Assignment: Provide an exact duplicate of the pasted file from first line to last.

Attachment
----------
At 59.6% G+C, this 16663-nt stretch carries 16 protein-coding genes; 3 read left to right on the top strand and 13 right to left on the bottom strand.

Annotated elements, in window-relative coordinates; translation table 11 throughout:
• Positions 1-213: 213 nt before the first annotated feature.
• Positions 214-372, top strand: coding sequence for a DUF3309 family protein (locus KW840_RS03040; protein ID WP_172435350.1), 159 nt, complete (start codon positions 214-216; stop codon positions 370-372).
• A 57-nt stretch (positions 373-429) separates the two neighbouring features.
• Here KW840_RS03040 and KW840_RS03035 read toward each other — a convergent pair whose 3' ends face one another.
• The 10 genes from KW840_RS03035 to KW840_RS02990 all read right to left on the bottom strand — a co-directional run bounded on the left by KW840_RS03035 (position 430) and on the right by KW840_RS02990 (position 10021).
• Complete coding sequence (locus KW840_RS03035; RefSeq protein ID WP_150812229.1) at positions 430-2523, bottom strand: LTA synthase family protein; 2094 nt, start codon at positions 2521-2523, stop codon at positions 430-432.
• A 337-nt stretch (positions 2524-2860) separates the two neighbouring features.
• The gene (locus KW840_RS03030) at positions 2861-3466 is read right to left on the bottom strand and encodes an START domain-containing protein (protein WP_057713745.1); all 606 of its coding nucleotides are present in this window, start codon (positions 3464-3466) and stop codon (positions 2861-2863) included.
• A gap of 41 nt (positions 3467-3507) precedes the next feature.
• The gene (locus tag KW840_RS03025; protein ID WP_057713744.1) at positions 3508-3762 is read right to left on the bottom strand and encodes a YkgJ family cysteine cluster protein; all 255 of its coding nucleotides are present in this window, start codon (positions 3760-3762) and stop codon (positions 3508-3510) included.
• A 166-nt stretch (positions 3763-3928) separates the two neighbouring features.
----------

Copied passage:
At 59.6% G+C, this 16663-nt stretch carries 16 protein-coding genes; 3 read left to right on the top strand and 13 right to left on the bottom strand.

Annotated elements, in window-relative coordinates; translation table 11 throughout:
• Positions 1-213: 213 nt before the first annotated feature.
• Positions 214-372, top strand: coding sequence for a DUF3309 family protein (locus KW840_RS03040; protein ID WP_172435350.1), 159 nt, complete (start codon positions 214-216; stop codon positions 370-372).
• A 57-nt stretch (positions 373-429) separates the two neighbouring features.
• Here KW840_RS03040 and KW840_RS03035 read toward each other — a convergent pair whose 3' ends face one another.
• The 10 genes from KW840_RS03035 to KW840_RS02990 all read right to left on the bottom strand — a co-directional run bounded on the left by KW840_RS03035 (position 430) and on the right by KW840_RS02990 (position 10021).
• Complete coding sequence (locus KW840_RS03035; RefSeq protein ID WP_150812229.1) at positions 430-2523, bottom strand: LTA synthase family protein; 2094 nt, start codon at positions 2521-2523, stop codon at positions 430-432.
• A 337-nt stretch (positions 2524-2860) separates the two neighbouring features.
• The gene (locus KW840_RS03030) at positions 2861-3466 is read right to left on the bottom strand and encodes an START domain-containing protein (protein WP_057713745.1); all 606 of its coding nucleotides are present in this window, start codon (positions 3464-3466) and stop codon (positions 2861-2863) included.
• A gap of 41 nt (positions 3467-3507) precedes the next feature.
• The gene (locus tag KW840_RS03025; protein ID WP_057713744.1) at positions 3508-3762 is read right to left on the bottom strand and encodes a YkgJ family cysteine cluster protein; all 255 of its coding nucleotides are present in this window, start codon (positions 3760-3762) and stop codon (positions 3508-3510) included.
• A 166-nt stretch (positions 3763-3928) separates the two neighbouring features.